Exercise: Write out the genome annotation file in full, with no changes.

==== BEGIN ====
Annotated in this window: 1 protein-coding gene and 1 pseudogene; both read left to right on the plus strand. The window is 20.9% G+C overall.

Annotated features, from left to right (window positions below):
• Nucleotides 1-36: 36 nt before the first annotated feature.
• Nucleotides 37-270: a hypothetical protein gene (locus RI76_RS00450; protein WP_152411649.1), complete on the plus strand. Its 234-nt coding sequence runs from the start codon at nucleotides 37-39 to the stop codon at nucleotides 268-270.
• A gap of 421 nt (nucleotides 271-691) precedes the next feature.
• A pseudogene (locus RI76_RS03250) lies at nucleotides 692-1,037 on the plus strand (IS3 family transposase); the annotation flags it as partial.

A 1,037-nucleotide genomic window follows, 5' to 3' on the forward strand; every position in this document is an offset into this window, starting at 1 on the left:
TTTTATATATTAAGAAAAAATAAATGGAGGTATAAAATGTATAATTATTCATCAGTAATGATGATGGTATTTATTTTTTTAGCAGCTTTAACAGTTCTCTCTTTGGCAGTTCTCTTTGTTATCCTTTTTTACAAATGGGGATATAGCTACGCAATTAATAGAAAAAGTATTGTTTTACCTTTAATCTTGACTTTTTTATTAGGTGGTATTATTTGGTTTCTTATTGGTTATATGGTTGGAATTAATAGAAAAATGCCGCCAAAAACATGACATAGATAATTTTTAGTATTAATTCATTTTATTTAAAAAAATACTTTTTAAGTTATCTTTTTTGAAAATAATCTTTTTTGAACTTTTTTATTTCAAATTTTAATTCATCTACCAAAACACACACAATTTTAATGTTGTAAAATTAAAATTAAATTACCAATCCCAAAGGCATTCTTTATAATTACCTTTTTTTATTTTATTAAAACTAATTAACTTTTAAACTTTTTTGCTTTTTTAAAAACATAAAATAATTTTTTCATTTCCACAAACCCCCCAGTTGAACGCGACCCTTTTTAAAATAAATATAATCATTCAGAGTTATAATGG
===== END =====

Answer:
Annotated in this window: 1 protein-coding gene and 1 pseudogene; both read left to right on the plus strand. The window is 20.9% G+C overall.

Annotated features, from left to right (window positions below):
• Nucleotides 1-36: 36 nt before the first annotated feature.
• Nucleotides 37-270: a hypothetical protein gene (locus RI76_RS00450; protein WP_152411649.1), complete on the plus strand. Its 234-nt coding sequence runs from the start codon at nucleotides 37-39 to the stop codon at nucleotides 268-270.
• A gap of 421 nt (nucleotides 271-691) precedes the next feature.
• A pseudogene (locus RI76_RS03250) lies at nucleotides 692-1,037 on the plus strand (IS3 family transposase); the annotation flags it as partial.

A 1,037-nucleotide genomic window follows, 5' to 3' on the forward strand; every position in this document is an offset into this window, starting at 1 on the left:
TTTTATATATTAAGAAAAAATAAATGGAGGTATAAAATGTATAATTATTCATCAGTAATGATGATGGTATTTATTTTTTTAGCAGCTTTAACAGTTCTCTCTTTGGCAGTTCTCTTTGTTATCCTTTTTTACAAATGGGGATATAGCTACGCAATTAATAGAAAAAGTATTGTTTTACCTTTAATCTTGACTTTTTTATTAGGTGGTATTATTTGGTTTCTTATTGGTTATATGGTTGGAATTAATAGAAAAATGCCGCCAAAAACATGACATAGATAATTTTTAGTATTAATTCATTTTATTTAAAAAAATACTTTTTAAGTTATCTTTTTTGAAAATAATCTTTTTTGAACTTTTTTATTTCAAATTTTAATTCATCTACCAAAACACACACAATTTTAATGTTGTAAAATTAAAATTAAATTACCAATCCCAAAGGCATTCTTTATAATTACCTTTTTTTATTTTATTAAAACTAATTAACTTTTAAACTTTTTTGCTTTTTTAAAAACATAAAATAATTTTTTCATTTCCACAAACCCCCCAGTTGAACGCGACCCTTTTTAAAATAAATATAATCATTCAGAGTTATAATGG